Three Long Island communities have been designated as new Brownfield Opportunity Areas, opening them up to grants for development strategies of blighted sites, Gov. Andrew M. Cuomo announced Monday.

Twelve sites were designated around the state, bringing the total to 38, Cuomo said in a news release.

The three Long Island communities were awarded more than $1.1 million in grants to finance planning studies for the areas. The designations help community officials develop plans to revitalize neighborhoods affected by dormant and blighted properties.

Projects in the designated areas will be given priority status for future grants and project developers may access additional Brownfield Cleanup Program tax credit incentives. Brownfields are parcels of land previously used for industrial or commercial purposes that may have been polluted but can be cleaned up for development.

“Each of these sites possesses tremendous potential for economic development and job creation,” Cuomo said in the release. “These designations will equip local partners with the resources they need to implement their vision for community revitalization.”

The three Long Island sites are:

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  • Peconic River/Route 25 in the Town of Riverhead.

The site consists of a 452-acre area in downtown Riverhead along the Peconic River, which has 18 potential brownfield and vacant sites. Revitalization objectives include bringing in agricultural and environmental tourism-related development, enhancing Main Street and the arts and historic districts, and improving waterfront access and recreational opportunities.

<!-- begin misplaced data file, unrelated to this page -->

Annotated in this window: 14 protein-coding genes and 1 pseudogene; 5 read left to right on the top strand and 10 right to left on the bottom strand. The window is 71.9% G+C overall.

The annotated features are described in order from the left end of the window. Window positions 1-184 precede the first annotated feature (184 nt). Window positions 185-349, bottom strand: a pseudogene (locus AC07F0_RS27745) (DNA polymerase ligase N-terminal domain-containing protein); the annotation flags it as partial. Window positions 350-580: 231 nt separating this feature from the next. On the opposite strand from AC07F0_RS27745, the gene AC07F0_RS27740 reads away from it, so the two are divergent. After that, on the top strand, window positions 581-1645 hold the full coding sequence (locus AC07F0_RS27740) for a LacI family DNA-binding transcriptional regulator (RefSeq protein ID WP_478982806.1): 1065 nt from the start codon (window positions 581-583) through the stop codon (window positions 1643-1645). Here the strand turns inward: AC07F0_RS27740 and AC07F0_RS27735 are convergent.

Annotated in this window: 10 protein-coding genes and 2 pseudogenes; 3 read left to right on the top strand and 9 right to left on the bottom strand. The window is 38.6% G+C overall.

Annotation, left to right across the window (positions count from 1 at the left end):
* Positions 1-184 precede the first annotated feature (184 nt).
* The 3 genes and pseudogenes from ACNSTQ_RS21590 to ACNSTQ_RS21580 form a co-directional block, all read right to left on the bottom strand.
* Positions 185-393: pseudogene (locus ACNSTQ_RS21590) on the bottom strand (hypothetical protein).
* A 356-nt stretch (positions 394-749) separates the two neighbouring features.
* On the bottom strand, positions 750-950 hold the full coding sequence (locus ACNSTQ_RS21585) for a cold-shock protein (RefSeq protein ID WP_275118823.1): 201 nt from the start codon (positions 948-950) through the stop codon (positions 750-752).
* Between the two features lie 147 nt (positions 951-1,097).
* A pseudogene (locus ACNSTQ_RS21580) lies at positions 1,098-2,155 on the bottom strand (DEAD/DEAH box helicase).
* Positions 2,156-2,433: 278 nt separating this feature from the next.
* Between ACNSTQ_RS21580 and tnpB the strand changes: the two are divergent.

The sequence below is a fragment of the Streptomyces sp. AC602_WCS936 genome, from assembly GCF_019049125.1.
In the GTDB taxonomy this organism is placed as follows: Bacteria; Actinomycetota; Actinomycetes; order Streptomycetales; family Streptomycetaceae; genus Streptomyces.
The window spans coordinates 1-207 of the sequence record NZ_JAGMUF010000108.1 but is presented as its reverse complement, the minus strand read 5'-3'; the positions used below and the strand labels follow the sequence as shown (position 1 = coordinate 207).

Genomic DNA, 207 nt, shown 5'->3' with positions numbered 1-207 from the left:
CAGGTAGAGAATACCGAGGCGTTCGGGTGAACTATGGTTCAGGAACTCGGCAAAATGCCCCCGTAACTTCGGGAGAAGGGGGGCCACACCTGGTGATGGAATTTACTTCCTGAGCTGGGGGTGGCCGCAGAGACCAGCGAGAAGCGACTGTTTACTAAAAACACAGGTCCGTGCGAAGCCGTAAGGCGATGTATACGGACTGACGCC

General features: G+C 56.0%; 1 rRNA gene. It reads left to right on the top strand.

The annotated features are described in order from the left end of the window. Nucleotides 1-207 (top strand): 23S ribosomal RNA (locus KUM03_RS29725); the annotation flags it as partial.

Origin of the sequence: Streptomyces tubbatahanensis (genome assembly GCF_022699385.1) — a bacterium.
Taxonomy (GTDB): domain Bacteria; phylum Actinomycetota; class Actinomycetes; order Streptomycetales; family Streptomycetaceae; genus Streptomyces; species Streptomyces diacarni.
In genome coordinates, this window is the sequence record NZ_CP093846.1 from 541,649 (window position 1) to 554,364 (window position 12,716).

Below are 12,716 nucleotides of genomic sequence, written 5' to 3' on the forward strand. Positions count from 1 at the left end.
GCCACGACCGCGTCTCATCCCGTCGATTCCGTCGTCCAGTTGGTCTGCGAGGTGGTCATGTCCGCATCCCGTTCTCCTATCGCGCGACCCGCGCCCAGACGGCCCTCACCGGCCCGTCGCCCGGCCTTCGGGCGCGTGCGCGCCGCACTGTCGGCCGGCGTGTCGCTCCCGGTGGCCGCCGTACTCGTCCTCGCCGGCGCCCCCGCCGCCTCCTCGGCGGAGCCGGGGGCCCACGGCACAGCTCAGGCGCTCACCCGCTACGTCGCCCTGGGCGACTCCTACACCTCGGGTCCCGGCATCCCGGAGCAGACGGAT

A $567,000 Brownfield Opportunity Area Program grant was awarded for Riverhead.

  • Huntington Station in the Town of Huntington.

This site consists of 640 acres centered on the hamlet’s Long Island Rail Road train station. There are at least 27 potential brownfield sites, state officials said. The area is composed of garages, parking lots and vacant or underutilized parcels. The revitalization objectives include mixed-use development that builds on the LIRR station and streetscape improvements.

The town received a $340,000 Brownfield Opportunity Area Program grant.

  • Hamlet of Riverside in the Town of Southampton.

This site consists of a 468-acre section of the hamlet that contains at least 15 potential brownfield sites, state officials said. The revitalization objectives include removing blight, upgrading property through redevelopment, and attracting new commercial uses to the area that will provide needed goods, services and jobs, along with taxable developments to alleviate the hamlet’s heavy school tax burden, state officials said.

A $236,900 Brownfield Opportunity Area Program grant was awarded for Riverside.